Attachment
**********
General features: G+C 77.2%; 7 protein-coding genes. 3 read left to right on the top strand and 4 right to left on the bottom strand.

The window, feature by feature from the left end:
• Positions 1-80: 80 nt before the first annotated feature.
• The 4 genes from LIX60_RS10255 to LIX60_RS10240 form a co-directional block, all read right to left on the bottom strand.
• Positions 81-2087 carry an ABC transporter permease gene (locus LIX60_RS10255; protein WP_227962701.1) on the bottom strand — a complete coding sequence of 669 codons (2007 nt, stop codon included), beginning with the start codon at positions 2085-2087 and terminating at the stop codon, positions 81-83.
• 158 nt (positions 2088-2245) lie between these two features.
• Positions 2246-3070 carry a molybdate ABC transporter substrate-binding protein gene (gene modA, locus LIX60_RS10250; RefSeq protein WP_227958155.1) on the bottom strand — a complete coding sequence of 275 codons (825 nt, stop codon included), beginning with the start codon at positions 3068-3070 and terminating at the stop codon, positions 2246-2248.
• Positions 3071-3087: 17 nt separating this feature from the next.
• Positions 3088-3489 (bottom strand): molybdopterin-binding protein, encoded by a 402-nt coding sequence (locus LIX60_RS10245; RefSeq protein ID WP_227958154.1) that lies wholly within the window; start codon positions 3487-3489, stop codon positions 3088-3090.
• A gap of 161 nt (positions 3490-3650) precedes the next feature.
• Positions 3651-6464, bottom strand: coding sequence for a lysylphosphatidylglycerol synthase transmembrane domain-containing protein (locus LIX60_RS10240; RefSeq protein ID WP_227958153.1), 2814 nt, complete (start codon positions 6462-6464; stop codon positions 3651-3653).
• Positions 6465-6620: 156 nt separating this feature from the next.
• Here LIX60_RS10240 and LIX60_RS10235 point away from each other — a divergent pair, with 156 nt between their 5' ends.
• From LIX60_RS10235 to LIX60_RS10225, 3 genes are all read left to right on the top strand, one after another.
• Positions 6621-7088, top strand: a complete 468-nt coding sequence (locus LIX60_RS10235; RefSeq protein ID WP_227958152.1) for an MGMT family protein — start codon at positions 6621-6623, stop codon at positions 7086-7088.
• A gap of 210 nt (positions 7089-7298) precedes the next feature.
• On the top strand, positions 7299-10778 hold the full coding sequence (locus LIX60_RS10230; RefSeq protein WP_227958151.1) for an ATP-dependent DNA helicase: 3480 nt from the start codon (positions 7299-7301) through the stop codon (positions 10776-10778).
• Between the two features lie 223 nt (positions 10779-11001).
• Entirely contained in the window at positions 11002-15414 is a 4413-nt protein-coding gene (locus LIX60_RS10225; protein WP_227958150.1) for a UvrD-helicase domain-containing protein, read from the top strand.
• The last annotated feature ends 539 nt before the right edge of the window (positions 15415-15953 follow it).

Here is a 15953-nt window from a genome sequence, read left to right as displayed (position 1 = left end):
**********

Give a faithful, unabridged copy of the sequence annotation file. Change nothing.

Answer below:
General features: G+C 77.2%; 7 protein-coding genes. 3 read left to right on the top strand and 4 right to left on the bottom strand.

The window, feature by feature from the left end:
• Positions 1-80: 80 nt before the first annotated feature.
• The 4 genes from LIX60_RS10255 to LIX60_RS10240 form a co-directional block, all read right to left on the bottom strand.
• Positions 81-2087 carry an ABC transporter permease gene (locus LIX60_RS10255; protein WP_227962701.1) on the bottom strand — a complete coding sequence of 669 codons (2007 nt, stop codon included), beginning with the start codon at positions 2085-2087 and terminating at the stop codon, positions 81-83.
• 158 nt (positions 2088-2245) lie between these two features.
• Positions 2246-3070 carry a molybdate ABC transporter substrate-binding protein gene (gene modA, locus LIX60_RS10250; RefSeq protein WP_227958155.1) on the bottom strand — a complete coding sequence of 275 codons (825 nt, stop codon included), beginning with the start codon at positions 3068-3070 and terminating at the stop codon, positions 2246-2248.
• Positions 3071-3087: 17 nt separating this feature from the next.
• Positions 3088-3489 (bottom strand): molybdopterin-binding protein, encoded by a 402-nt coding sequence (locus LIX60_RS10245; RefSeq protein ID WP_227958154.1) that lies wholly within the window; start codon positions 3487-3489, stop codon positions 3088-3090.
• A gap of 161 nt (positions 3490-3650) precedes the next feature.
• Positions 3651-6464, bottom strand: coding sequence for a lysylphosphatidylglycerol synthase transmembrane domain-containing protein (locus LIX60_RS10240; RefSeq protein ID WP_227958153.1), 2814 nt, complete (start codon positions 6462-6464; stop codon positions 3651-3653).
• Positions 6465-6620: 156 nt separating this feature from the next.
• Here LIX60_RS10240 and LIX60_RS10235 point away from each other — a divergent pair, with 156 nt between their 5' ends.
• From LIX60_RS10235 to LIX60_RS10225, 3 genes are all read left to right on the top strand, one after another.
• Positions 6621-7088, top strand: a complete 468-nt coding sequence (locus LIX60_RS10235; RefSeq protein ID WP_227958152.1) for an MGMT family protein — start codon at positions 6621-6623, stop codon at positions 7086-7088.
• A gap of 210 nt (positions 7089-7298) precedes the next feature.
• On the top strand, positions 7299-10778 hold the full coding sequence (locus LIX60_RS10230; RefSeq protein WP_227958151.1) for an ATP-dependent DNA helicase: 3480 nt from the start codon (positions 7299-7301) through the stop codon (positions 10776-10778).
• Between the two features lie 223 nt (positions 10779-11001).
• Entirely contained in the window at positions 11002-15414 is a 4413-nt protein-coding gene (locus LIX60_RS10225; protein WP_227958150.1) for a UvrD-helicase domain-containing protein, read from the top strand.
• The last annotated feature ends 539 nt before the right edge of the window (positions 15415-15953 follow it).

Here is a 15953-nt window from a genome sequence, read left to right as displayed (position 1 = left end):